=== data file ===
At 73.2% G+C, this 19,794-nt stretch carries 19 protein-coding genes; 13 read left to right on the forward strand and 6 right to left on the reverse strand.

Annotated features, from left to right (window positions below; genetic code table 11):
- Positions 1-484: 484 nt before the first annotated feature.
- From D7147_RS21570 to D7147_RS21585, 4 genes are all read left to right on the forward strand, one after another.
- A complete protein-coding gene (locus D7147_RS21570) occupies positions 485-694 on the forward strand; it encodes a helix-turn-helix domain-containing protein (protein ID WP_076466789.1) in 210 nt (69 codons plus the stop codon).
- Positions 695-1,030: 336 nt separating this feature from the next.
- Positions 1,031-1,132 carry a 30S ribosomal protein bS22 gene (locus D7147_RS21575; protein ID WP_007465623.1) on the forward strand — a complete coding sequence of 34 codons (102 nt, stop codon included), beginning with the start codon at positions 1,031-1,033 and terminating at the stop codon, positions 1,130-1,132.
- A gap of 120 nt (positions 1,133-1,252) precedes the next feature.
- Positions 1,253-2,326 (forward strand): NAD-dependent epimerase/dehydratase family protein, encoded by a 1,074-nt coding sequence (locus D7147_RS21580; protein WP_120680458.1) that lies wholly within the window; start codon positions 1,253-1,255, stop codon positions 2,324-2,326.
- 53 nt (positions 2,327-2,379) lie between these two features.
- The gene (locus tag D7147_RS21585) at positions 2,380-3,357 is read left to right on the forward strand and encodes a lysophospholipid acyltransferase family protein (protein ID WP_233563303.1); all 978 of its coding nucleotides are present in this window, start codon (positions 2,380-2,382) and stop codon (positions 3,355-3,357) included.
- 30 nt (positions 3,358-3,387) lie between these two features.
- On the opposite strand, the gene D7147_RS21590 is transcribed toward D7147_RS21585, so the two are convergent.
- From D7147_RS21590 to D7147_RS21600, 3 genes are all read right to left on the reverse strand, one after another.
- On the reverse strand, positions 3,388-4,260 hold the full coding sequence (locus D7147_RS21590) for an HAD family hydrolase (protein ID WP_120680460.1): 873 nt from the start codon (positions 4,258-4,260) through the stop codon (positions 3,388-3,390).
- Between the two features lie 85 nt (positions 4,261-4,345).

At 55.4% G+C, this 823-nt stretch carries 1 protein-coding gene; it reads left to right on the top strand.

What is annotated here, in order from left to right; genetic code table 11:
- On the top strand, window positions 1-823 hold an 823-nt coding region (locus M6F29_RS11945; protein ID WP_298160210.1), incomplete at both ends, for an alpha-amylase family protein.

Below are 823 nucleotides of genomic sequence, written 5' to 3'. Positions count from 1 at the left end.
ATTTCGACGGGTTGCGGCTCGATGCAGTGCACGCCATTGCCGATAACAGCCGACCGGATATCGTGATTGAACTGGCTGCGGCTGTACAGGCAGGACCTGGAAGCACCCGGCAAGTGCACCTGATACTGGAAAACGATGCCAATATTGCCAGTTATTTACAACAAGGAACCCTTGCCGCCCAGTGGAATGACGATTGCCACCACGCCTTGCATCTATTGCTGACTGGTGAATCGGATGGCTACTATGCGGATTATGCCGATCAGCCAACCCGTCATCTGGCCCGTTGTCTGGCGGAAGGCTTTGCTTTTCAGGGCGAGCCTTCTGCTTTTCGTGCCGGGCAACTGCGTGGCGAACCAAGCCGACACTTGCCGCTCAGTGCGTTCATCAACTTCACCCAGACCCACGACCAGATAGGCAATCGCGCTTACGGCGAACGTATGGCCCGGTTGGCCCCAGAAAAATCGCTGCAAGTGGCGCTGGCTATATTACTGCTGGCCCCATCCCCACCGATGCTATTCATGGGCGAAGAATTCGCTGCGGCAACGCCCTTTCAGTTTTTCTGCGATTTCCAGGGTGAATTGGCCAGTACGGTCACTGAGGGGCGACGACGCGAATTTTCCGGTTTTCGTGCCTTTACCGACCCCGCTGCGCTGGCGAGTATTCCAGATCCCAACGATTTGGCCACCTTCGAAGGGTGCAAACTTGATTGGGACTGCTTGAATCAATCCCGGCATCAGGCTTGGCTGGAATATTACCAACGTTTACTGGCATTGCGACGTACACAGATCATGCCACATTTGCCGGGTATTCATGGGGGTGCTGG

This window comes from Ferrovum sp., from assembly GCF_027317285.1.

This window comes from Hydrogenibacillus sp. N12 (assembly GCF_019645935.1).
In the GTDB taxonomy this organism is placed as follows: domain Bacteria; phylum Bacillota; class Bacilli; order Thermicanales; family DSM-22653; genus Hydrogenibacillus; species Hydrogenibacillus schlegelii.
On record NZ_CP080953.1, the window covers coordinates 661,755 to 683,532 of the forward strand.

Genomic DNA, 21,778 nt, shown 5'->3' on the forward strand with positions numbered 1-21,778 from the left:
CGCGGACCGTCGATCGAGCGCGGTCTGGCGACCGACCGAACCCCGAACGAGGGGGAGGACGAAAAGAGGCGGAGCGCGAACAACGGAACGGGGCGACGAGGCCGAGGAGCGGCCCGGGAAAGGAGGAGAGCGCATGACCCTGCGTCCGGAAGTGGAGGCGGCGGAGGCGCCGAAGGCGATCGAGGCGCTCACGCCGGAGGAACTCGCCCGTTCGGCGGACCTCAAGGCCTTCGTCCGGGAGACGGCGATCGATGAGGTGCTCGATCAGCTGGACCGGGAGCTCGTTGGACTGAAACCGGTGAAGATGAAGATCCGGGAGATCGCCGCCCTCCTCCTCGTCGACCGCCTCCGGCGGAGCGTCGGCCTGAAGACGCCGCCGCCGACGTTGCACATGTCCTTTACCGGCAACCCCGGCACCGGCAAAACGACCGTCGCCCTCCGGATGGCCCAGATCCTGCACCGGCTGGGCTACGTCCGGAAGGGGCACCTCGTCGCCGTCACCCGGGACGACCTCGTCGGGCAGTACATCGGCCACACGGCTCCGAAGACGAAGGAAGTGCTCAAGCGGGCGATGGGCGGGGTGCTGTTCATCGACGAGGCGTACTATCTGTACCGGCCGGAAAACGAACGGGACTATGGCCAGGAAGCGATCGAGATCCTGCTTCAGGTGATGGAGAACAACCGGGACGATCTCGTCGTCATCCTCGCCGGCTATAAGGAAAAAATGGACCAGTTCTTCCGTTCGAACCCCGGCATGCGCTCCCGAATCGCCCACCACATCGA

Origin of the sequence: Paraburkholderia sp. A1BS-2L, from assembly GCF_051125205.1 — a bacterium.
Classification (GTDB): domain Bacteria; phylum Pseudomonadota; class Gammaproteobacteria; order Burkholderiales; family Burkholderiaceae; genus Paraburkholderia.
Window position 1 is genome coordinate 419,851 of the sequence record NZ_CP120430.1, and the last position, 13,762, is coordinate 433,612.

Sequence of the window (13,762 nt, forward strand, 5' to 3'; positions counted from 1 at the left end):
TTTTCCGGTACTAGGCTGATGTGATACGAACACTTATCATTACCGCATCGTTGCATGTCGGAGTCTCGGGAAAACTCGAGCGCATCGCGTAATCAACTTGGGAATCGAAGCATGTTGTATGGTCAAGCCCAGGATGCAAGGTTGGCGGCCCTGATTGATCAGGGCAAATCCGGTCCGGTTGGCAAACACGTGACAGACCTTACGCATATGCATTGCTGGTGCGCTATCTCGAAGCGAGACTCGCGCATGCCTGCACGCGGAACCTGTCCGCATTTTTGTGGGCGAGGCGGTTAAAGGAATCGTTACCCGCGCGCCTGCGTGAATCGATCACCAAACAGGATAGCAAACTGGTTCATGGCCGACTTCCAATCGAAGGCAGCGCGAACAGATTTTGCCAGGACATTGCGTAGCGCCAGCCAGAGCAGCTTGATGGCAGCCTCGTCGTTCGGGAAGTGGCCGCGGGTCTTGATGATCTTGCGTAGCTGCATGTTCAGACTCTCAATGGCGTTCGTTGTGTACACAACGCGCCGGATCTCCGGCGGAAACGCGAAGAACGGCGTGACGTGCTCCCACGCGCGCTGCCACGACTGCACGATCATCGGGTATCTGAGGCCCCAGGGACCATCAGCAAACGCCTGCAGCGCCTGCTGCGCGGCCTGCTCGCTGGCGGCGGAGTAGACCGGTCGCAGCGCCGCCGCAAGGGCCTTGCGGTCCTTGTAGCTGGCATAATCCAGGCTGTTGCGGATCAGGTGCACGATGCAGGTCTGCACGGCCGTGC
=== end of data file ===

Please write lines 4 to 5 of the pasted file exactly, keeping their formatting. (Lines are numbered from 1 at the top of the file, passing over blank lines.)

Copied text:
- From D7147_RS21570 to D7147_RS21585, 4 genes are all read left to right on the forward strand, one after another.
- A complete protein-coding gene (locus D7147_RS21570) occupies positions 485-694 on the forward strand; it encodes a helix-turn-helix domain-containing protein (protein ID WP_076466789.1) in 210 nt (69 codons plus the stop codon).